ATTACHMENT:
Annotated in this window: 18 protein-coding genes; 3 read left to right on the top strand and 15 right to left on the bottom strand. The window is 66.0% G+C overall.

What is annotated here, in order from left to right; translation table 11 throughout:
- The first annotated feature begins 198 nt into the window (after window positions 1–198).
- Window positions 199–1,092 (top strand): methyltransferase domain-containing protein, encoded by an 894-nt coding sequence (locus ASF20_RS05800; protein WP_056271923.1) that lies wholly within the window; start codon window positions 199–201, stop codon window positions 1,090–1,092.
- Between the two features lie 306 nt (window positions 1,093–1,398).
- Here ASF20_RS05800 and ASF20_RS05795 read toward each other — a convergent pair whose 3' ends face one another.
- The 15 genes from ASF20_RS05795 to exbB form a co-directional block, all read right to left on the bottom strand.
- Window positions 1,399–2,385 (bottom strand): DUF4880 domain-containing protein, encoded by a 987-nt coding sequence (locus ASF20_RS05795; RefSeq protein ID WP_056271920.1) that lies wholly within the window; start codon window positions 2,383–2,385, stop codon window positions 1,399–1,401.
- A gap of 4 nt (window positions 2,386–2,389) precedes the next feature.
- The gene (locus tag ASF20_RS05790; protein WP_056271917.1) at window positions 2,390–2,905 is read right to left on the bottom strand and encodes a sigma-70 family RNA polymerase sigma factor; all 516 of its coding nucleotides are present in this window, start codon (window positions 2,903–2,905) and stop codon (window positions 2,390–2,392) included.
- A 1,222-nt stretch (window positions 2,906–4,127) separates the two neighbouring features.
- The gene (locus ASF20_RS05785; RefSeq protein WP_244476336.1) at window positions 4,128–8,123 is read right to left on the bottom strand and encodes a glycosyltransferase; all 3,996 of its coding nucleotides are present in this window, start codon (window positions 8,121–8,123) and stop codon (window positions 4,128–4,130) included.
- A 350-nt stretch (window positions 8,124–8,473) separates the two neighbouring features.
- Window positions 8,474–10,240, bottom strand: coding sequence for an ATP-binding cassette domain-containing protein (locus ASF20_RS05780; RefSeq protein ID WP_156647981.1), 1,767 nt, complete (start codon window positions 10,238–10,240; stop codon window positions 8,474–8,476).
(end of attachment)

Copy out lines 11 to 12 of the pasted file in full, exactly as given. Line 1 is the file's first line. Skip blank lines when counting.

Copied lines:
- A 1,222-nt stretch (window positions 2,906–4,127) separates the two neighbouring features.
- The gene (locus ASF20_RS05785; RefSeq protein WP_244476336.1) at window positions 4,128–8,123 is read right to left on the bottom strand and encodes a glycosyltransferase; all 3,996 of its coding nucleotides are present in this window, start codon (window positions 8,121–8,123) and stop codon (window positions 4,128–4,130) included.